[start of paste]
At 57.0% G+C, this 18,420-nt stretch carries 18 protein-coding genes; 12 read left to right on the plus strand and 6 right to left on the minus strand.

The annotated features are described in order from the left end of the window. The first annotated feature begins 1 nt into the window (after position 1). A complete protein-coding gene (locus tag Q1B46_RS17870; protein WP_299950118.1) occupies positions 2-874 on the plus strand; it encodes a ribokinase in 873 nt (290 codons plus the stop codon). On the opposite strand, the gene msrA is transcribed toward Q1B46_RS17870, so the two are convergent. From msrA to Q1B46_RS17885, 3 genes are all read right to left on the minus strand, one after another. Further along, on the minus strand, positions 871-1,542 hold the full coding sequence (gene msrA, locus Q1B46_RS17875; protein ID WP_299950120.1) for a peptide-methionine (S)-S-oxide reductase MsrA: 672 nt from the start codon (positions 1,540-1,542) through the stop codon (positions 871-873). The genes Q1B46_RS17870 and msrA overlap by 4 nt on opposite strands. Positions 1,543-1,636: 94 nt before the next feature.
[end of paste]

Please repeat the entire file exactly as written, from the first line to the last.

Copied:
At 57.0% G+C, this 18,420-nt stretch carries 18 protein-coding genes; 12 read left to right on the plus strand and 6 right to left on the minus strand.

The annotated features are described in order from the left end of the window. The first annotated feature begins 1 nt into the window (after position 1). A complete protein-coding gene (locus tag Q1B46_RS17870; protein WP_299950118.1) occupies positions 2-874 on the plus strand; it encodes a ribokinase in 873 nt (290 codons plus the stop codon). On the opposite strand, the gene msrA is transcribed toward Q1B46_RS17870, so the two are convergent. From msrA to Q1B46_RS17885, 3 genes are all read right to left on the minus strand, one after another. Further along, on the minus strand, positions 871-1,542 hold the full coding sequence (gene msrA, locus Q1B46_RS17875; protein ID WP_299950120.1) for a peptide-methionine (S)-S-oxide reductase MsrA: 672 nt from the start codon (positions 1,540-1,542) through the stop codon (positions 871-873). The genes Q1B46_RS17870 and msrA overlap by 4 nt on opposite strands. Positions 1,543-1,636: 94 nt before the next feature.